Uber, Lyft and other ridehailing companies have revolutionized door-to-door transit mobility for the general public. With a simple press of a few keys on a mobile app, anyone can dial-a-ride, pay for it, and within a few minutes, a car shows up.

Throughout the process, riders can track their ride and note their driver's picture and vehicle details. Such rides can be requested anytime. In addition, this industry has allowed a means for people to make a few bucks as drivers. Thanks to innovation and the smartphone, there are now more travel options for people to get around.

There have been claims in some circles that this industry has been taking people off of trains and buses with the conclusion that such activity increases urban traffic congestion. The media has been quick to echo such accusations. However, others correctly argue that these services bridge a mobility gap not offered by fixed route transit or dial-a-ride services, especially for short-range trips in urban areas not well covered by buses or trains. That is likely why urban cities have seen a flood of additional Uber and Lyft cars on their streets.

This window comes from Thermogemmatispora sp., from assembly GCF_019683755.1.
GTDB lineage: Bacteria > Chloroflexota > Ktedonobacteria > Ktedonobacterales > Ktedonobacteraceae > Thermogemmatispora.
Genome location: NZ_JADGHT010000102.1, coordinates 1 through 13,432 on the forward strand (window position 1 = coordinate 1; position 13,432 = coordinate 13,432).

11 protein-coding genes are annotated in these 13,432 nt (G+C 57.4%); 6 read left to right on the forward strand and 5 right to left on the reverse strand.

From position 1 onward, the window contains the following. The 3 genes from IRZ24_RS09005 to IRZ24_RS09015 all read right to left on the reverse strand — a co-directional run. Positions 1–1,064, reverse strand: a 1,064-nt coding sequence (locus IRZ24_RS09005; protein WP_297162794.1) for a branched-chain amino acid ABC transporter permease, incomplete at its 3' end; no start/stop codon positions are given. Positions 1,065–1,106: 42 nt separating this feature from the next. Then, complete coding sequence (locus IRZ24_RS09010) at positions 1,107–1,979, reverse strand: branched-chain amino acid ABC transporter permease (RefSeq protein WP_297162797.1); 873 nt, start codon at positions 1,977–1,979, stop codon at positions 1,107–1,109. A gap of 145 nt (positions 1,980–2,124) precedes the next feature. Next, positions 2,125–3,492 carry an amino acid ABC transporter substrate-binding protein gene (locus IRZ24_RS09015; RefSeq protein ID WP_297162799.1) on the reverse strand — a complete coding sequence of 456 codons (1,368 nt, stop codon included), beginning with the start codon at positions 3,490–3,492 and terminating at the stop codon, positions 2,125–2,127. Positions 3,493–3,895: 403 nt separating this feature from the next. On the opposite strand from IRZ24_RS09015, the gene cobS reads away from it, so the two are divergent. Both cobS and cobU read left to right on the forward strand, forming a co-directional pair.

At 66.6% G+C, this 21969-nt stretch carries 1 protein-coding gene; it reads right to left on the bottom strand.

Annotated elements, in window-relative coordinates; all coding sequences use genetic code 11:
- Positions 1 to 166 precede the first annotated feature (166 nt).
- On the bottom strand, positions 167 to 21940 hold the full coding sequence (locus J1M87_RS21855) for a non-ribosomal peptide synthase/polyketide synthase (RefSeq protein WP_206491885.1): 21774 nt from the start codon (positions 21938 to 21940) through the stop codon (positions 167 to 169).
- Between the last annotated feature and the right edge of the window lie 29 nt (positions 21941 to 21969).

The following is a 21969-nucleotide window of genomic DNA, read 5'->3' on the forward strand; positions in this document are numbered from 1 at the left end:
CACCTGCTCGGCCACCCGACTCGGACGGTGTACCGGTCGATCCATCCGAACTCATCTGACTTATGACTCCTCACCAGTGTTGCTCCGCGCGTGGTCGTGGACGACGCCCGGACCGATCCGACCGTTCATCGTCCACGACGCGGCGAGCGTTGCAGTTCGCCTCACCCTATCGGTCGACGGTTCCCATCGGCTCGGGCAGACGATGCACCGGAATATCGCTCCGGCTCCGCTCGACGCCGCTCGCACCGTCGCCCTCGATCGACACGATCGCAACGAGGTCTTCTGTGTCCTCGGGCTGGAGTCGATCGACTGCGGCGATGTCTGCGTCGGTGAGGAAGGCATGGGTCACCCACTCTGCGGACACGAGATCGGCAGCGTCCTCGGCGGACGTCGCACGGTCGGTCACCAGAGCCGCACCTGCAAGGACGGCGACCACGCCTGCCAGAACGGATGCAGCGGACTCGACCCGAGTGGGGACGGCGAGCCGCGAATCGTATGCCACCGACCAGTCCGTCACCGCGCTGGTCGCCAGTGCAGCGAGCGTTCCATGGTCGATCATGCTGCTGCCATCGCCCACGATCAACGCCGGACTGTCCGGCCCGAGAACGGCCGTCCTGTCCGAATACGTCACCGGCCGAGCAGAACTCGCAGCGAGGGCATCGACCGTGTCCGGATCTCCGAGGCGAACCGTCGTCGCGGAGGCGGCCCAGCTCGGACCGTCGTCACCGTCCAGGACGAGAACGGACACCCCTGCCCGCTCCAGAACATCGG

Government and transportation officials need to ensure these ridehailing services are integrated into transit infrastructure and regional mobility plans. These services can and should work alongside public transportation and not pull people from. That means for high demand, high market corridors, fixed public transit routes must provide frequent, reliable, and quick service for the public.

For the lower density corridors, transit agencies should work with the ridehailing providers so that service is provided between the door and the nearest high-frequency or express transit stop.